After a week of fall apart and selling for the stock market, CNBC’s Jim Cramer zeroed in on a buying occasion he thought could bounce back “like a coiled spring:” the staple of retailer PVH Corp.
Shares of the Calvin Klein and Tommy Hilfiger root company fell sharply during February’s market-wide sell-off as investors cooled on retail stocks.
“But this proprietorship reports next Wednesday night, and based on the publicly available indications, … I bet it will deliver a very good quarter,” the “Mad Money” assembly said on Friday. “In short, I think this is your chance to pick up a high-quality bawling-out of merchandise that’s now down almost 12 percent from its January sharps.”
To back up his call, Cramer went over the six pieces of evidence that muddle through him so bullish on PVH ahead of its earnings report.
When he starts to analyze a throng, Cramer likes to look at its recent earnings performance.
“In other in sa, what have they done for you lately?” he said. “In the case of PVH, the mode [is] your friend.”
In its last eight quarters, PVH has beat Wall Terrace’s earnings estimates eight times and topped revenue estimates seven times, with the one revenue miss occurring a year and a half ago.
Most of PVH’s quarterly results have planned also topped the company’s own guidance. And while Cramer recognized that quondam performance doesn’t guarantee future results, he liked the bullish signs.
“It employees to know that in recent years, PVH has become a well-oiled machine,” he guessed. “Even better, the company’s sales have been accelerating during the past few years and accelerating revenue growth is something Wall Avenue loves so much that we normally just call it by its acronym in Cramerica, ARG.”
On Thursday, Piper Jaffray retail analyst Erinn Murphy published a note highlighting the intensity of PVH’s Calvin Klein business in China.
People may be worried about Chinese retaliation against U.S. casts because of President Donald Trump’s tariffs, but Cramer saw more edible than bad in Murphy’s note.
“This strength in Asia [is] a double-edged sword,” he let in. “But the company has far more exposure to the U.S. and Europe. And look, I’d rather they entertain a booming Chinese business that might come under menace than a lousy Chinese business that isn’t worth threatening.”
Cramer fast believes that “the single best place to learn about any publicly-held convention” is from its quarterly earnings conference calls.
In PVH’s call for the quarter that halt in November, management told a very optimistic story, Cramer voted. Even though that was months ago, PVH’s next quarter lasted from November to January — the sentiments of the holiday season, he noted.
PVH CEO Manny Chirico also told Cramer in November that inappropriate holiday sales were “running well ahead of [PVH’s] financial develops,” and that December would see “a lot of momentum, tighter inventories” and less promotional venture — all bullish statements for a retailer.
Cramer’s next clue? “Everything we’ve heard from other retinues reinforces the idea that the fourth quarter was fabulous for PVH’s apparel calling,” he said.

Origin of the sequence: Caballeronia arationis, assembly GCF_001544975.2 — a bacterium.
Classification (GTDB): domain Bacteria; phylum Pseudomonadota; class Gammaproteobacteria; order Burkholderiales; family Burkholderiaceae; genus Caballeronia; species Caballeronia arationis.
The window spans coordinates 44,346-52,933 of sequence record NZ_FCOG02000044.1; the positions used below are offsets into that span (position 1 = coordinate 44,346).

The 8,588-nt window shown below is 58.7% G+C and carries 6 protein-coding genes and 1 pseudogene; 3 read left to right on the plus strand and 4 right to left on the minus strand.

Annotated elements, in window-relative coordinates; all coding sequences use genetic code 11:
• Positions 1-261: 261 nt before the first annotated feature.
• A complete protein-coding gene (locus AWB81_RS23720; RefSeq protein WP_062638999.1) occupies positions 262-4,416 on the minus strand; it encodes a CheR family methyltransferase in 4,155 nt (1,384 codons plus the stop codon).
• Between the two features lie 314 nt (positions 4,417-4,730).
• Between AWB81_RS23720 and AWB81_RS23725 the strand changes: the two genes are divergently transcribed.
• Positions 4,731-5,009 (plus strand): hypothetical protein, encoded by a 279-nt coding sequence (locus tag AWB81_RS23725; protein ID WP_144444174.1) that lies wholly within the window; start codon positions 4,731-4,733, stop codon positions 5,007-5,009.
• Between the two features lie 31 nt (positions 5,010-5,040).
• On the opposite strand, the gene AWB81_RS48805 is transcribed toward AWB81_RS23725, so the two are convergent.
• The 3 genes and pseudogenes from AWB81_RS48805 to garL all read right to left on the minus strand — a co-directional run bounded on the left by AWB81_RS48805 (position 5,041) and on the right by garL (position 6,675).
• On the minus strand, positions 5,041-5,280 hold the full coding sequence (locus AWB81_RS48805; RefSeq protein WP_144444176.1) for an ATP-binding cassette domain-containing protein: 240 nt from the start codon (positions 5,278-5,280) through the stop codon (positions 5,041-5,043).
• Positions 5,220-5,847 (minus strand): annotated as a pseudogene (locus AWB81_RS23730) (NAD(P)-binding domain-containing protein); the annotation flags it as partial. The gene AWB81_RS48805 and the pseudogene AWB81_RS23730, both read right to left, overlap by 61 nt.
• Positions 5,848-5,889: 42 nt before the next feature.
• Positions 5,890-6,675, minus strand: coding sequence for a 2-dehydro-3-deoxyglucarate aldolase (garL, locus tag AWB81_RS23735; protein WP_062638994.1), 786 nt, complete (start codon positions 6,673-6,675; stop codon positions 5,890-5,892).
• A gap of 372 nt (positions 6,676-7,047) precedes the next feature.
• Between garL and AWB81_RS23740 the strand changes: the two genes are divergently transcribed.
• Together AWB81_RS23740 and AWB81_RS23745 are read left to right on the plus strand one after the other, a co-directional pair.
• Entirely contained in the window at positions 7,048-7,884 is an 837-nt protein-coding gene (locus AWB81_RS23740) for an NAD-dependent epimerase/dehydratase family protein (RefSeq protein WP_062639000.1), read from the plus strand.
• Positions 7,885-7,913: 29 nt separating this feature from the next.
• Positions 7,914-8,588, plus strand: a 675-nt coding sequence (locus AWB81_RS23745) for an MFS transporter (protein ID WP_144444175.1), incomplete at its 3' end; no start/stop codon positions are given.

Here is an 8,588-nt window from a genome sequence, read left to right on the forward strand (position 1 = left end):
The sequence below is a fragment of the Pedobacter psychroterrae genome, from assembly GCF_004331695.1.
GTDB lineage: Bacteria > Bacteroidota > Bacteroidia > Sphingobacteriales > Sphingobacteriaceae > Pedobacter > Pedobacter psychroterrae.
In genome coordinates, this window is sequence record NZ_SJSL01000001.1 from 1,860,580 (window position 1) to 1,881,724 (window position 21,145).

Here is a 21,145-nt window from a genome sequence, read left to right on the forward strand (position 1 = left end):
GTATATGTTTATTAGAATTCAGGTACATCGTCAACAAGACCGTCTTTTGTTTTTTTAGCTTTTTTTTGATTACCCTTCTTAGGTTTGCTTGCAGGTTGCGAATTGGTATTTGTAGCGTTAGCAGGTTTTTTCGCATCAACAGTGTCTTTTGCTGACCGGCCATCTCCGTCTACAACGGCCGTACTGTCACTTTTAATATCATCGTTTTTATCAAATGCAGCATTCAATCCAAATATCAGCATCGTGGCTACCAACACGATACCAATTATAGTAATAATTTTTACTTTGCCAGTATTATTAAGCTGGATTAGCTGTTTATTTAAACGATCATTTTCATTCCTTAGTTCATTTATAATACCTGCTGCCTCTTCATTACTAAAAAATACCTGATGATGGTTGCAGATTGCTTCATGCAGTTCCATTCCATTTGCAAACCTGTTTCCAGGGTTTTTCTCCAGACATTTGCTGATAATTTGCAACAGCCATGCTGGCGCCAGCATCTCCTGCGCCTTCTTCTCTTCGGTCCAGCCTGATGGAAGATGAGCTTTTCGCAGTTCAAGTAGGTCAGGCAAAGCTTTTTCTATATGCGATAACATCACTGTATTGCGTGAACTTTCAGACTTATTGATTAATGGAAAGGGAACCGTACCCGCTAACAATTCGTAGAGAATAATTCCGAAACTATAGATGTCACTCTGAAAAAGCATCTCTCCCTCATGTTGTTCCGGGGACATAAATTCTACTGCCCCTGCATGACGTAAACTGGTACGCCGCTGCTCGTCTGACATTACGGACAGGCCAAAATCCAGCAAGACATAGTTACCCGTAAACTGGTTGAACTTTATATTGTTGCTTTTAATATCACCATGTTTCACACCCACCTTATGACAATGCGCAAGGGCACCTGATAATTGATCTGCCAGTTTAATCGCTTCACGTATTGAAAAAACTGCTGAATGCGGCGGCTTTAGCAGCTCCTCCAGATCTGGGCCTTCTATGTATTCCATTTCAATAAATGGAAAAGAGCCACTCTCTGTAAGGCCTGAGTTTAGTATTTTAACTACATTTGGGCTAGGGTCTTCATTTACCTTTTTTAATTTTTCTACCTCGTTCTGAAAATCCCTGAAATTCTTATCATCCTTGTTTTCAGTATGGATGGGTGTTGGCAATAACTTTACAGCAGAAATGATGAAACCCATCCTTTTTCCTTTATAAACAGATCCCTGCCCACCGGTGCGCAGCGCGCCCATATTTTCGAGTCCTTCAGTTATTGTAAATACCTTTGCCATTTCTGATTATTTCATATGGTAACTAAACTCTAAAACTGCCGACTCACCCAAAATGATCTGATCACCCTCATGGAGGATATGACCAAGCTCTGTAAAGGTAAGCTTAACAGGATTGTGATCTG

According to Mastercard, online and in-store holiday spending thrived by 4.9 percent year over year. Kohl’s same-store rummage sales, a key metric for retailers, grew by 6.9 percent. Nordstrom saw the best break season in three years.
Nike’s Thursday earnings report was also piquant, with CEO Mark Parker talking about “a strong global disposition for athletic footwear and apparel” on the conference call.
A global operator that nags roughly 75 percent of its operating income from overseas, PVH aids from a weak dollar. This happens because as the dollar plunges versus other currencies, PVH products get cheaper in other countries and transatlantic earnings translate into more dollars.
“This will be a dominant tailwind for the quarter the company reports next week,” Cramer turned.
Because PVH makes apparel, it’s not directly subject to the chronic pain of the brick-and-mortar retailers endeavouring to compete with Amazon, Cramer explained.
“Think of them as an arms distributor to everyone in retail, including Amazon, … one of the company’s long-standing confederates,” he said. “Together with Amazon, they created a bunch of Calvin Klein pop-up cooperative stores in New York and Los Angeles. This was a holiday exclusive and I have a very actual feeling about these numbers.”
The “Mad Money” host did have one caveat around PVH’s quarter, even though he liked its stock as a buy on its recent weakness.
“Precise if the numbers are excellent, if Chrico says anything really worrisome helter-skelter the escalating trade dispute with China, it could torpedo the entirety story,” Cramer said, noting how much exposure the Calvin Klein and Tommy Hilfiger trade-marks have in the Chinese market.
“Here’s the bottom line: even with the newfound patronage war worries, I think the stock of PVH has come down too far too fast,” Cramer concluded. “This coterie is set to report what I believe will be a terrific quarter next week and, conceded how well apparel has been selling, I think it’s absolutely worth buying in advance of earnings.”
Disclosure: Cramer’s charitable trust owns shares of Nordstrom and Amazon.
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